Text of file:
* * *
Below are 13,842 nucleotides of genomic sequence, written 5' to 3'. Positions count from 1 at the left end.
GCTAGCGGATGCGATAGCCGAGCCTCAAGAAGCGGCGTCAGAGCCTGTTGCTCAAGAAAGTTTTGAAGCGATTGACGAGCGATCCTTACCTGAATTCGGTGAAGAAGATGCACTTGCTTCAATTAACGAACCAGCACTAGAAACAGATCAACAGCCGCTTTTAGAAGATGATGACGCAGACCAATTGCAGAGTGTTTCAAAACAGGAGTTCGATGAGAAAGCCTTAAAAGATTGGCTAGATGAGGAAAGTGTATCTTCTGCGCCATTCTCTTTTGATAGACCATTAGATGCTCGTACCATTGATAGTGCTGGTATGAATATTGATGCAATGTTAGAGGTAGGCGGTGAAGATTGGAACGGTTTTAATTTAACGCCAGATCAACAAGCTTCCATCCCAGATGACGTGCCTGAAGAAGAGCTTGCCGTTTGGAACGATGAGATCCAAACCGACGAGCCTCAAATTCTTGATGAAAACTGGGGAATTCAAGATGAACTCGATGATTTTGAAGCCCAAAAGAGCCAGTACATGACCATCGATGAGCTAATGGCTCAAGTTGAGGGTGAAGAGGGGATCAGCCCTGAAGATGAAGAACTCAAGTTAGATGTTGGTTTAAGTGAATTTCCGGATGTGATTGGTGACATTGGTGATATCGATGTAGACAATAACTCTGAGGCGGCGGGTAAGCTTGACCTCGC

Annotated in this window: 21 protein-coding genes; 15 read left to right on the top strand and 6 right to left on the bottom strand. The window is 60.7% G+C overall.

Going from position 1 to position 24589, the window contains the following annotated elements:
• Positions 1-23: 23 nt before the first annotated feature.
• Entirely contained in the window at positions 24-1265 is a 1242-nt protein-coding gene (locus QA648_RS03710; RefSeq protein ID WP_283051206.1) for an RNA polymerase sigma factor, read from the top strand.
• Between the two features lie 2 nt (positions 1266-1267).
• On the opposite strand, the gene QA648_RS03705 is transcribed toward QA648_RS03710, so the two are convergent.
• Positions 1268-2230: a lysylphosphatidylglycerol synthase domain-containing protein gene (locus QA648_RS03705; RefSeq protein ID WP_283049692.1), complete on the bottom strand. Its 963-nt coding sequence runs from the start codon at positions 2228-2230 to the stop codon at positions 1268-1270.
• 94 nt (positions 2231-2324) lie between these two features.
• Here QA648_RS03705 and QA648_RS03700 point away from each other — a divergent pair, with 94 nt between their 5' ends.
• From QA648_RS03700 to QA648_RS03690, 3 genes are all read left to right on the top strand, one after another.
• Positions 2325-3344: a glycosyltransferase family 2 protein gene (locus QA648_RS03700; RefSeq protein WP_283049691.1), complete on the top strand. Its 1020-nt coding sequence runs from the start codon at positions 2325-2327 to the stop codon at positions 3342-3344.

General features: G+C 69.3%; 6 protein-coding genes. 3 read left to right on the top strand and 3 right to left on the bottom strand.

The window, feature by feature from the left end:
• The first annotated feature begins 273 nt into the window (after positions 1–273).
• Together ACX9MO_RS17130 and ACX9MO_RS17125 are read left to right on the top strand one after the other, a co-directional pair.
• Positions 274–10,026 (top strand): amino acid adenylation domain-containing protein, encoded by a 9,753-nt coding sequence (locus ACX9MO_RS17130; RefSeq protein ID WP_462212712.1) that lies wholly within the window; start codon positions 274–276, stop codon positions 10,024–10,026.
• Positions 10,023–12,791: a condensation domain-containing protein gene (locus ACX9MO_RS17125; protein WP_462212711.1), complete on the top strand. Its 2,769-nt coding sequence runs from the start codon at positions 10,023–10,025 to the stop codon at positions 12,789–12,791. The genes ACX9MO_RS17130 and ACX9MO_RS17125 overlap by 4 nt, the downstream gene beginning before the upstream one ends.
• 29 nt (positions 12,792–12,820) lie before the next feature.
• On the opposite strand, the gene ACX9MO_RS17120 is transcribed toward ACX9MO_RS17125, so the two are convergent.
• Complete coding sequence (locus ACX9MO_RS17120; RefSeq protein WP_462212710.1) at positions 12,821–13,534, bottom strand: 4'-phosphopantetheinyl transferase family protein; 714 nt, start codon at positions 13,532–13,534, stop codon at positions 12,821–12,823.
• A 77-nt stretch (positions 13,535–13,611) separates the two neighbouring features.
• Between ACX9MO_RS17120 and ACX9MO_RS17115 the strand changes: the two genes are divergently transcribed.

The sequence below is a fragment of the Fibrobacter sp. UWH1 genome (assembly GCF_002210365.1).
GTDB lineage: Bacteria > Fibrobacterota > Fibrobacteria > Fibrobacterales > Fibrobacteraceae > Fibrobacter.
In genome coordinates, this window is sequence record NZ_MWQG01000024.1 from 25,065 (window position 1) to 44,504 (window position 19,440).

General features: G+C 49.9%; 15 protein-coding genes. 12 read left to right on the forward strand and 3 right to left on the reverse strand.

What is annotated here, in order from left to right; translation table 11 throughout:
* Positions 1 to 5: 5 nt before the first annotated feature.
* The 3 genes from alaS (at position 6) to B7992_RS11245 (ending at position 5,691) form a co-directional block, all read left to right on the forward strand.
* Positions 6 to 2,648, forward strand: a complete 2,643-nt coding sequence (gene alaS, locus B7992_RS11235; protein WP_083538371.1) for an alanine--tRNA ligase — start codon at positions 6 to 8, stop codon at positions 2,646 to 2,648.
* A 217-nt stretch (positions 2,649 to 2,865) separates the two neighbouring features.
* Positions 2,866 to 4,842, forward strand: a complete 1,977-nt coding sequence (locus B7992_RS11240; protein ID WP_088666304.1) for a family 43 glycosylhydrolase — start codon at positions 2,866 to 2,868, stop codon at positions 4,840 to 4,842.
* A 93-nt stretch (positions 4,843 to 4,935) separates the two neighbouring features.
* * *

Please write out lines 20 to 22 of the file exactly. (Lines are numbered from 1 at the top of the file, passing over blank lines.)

• 29 nt (positions 12,792–12,820) lie before the next feature.
• On the opposite strand, the gene ACX9MO_RS17120 is transcribed toward ACX9MO_RS17125, so the two are convergent.
• Complete coding sequence (locus ACX9MO_RS17120; RefSeq protein WP_462212710.1) at positions 12,821–13,534, bottom strand: 4'-phosphopantetheinyl transferase family protein; 714 nt, start codon at positions 13,532–13,534, stop codon at positions 12,821–12,823.